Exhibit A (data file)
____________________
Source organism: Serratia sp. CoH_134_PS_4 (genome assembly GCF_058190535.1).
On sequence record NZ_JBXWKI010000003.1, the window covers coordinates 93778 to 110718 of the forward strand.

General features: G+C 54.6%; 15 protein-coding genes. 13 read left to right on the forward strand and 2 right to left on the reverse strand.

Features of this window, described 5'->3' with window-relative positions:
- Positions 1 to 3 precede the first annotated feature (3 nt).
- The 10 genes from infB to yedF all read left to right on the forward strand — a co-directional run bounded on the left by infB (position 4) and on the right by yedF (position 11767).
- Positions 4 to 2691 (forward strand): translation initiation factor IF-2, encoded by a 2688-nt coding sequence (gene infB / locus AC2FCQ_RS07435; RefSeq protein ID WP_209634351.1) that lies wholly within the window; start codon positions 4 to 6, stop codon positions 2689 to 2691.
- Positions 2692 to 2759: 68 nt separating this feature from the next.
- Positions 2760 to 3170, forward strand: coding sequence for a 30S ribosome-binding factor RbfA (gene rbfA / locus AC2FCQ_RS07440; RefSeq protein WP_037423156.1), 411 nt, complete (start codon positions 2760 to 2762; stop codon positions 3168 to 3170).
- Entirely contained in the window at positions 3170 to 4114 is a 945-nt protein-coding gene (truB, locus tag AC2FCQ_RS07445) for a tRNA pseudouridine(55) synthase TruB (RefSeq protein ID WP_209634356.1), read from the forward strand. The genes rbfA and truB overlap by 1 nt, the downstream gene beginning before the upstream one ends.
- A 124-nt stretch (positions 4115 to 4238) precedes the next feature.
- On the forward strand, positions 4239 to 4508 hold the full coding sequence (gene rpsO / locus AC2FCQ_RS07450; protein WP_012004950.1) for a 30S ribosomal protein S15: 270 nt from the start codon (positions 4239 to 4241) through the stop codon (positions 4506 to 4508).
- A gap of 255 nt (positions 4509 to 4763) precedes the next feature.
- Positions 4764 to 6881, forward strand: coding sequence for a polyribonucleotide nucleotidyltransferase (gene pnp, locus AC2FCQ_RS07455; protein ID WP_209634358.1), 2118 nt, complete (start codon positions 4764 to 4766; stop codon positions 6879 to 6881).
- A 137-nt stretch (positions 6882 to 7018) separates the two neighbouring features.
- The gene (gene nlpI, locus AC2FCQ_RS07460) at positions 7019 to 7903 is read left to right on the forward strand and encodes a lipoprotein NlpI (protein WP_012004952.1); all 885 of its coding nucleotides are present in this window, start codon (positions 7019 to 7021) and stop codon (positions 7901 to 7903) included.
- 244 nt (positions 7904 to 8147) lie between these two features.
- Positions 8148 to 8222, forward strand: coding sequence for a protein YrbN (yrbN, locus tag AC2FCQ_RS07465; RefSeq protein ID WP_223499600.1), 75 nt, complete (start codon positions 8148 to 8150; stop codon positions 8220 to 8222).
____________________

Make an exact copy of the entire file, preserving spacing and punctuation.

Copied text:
Source organism: Serratia sp. CoH_134_PS_4 (genome assembly GCF_058190535.1).
On sequence record NZ_JBXWKI010000003.1, the window covers coordinates 93778 to 110718 of the forward strand.

General features: G+C 54.6%; 15 protein-coding genes. 13 read left to right on the forward strand and 2 right to left on the reverse strand.

Features of this window, described 5'->3' with window-relative positions:
- Positions 1 to 3 precede the first annotated feature (3 nt).
- The 10 genes from infB to yedF all read left to right on the forward strand — a co-directional run bounded on the left by infB (position 4) and on the right by yedF (position 11767).
- Positions 4 to 2691 (forward strand): translation initiation factor IF-2, encoded by a 2688-nt coding sequence (gene infB / locus AC2FCQ_RS07435; RefSeq protein ID WP_209634351.1) that lies wholly within the window; start codon positions 4 to 6, stop codon positions 2689 to 2691.
- Positions 2692 to 2759: 68 nt separating this feature from the next.
- Positions 2760 to 3170, forward strand: coding sequence for a 30S ribosome-binding factor RbfA (gene rbfA / locus AC2FCQ_RS07440; RefSeq protein WP_037423156.1), 411 nt, complete (start codon positions 2760 to 2762; stop codon positions 3168 to 3170).
- Entirely contained in the window at positions 3170 to 4114 is a 945-nt protein-coding gene (truB, locus tag AC2FCQ_RS07445) for a tRNA pseudouridine(55) synthase TruB (RefSeq protein ID WP_209634356.1), read from the forward strand. The genes rbfA and truB overlap by 1 nt, the downstream gene beginning before the upstream one ends.
- A 124-nt stretch (positions 4115 to 4238) precedes the next feature.
- On the forward strand, positions 4239 to 4508 hold the full coding sequence (gene rpsO / locus AC2FCQ_RS07450; protein WP_012004950.1) for a 30S ribosomal protein S15: 270 nt from the start codon (positions 4239 to 4241) through the stop codon (positions 4506 to 4508).
- A gap of 255 nt (positions 4509 to 4763) precedes the next feature.
- Positions 4764 to 6881, forward strand: coding sequence for a polyribonucleotide nucleotidyltransferase (gene pnp, locus AC2FCQ_RS07455; protein ID WP_209634358.1), 2118 nt, complete (start codon positions 4764 to 4766; stop codon positions 6879 to 6881).
- A 137-nt stretch (positions 6882 to 7018) separates the two neighbouring features.
- The gene (gene nlpI, locus AC2FCQ_RS07460) at positions 7019 to 7903 is read left to right on the forward strand and encodes a lipoprotein NlpI (protein WP_012004952.1); all 885 of its coding nucleotides are present in this window, start codon (positions 7019 to 7021) and stop codon (positions 7901 to 7903) included.
- 244 nt (positions 7904 to 8147) lie between these two features.
- Positions 8148 to 8222, forward strand: coding sequence for a protein YrbN (yrbN, locus tag AC2FCQ_RS07465; RefSeq protein ID WP_223499600.1), 75 nt, complete (start codon positions 8148 to 8150; stop codon positions 8220 to 8222).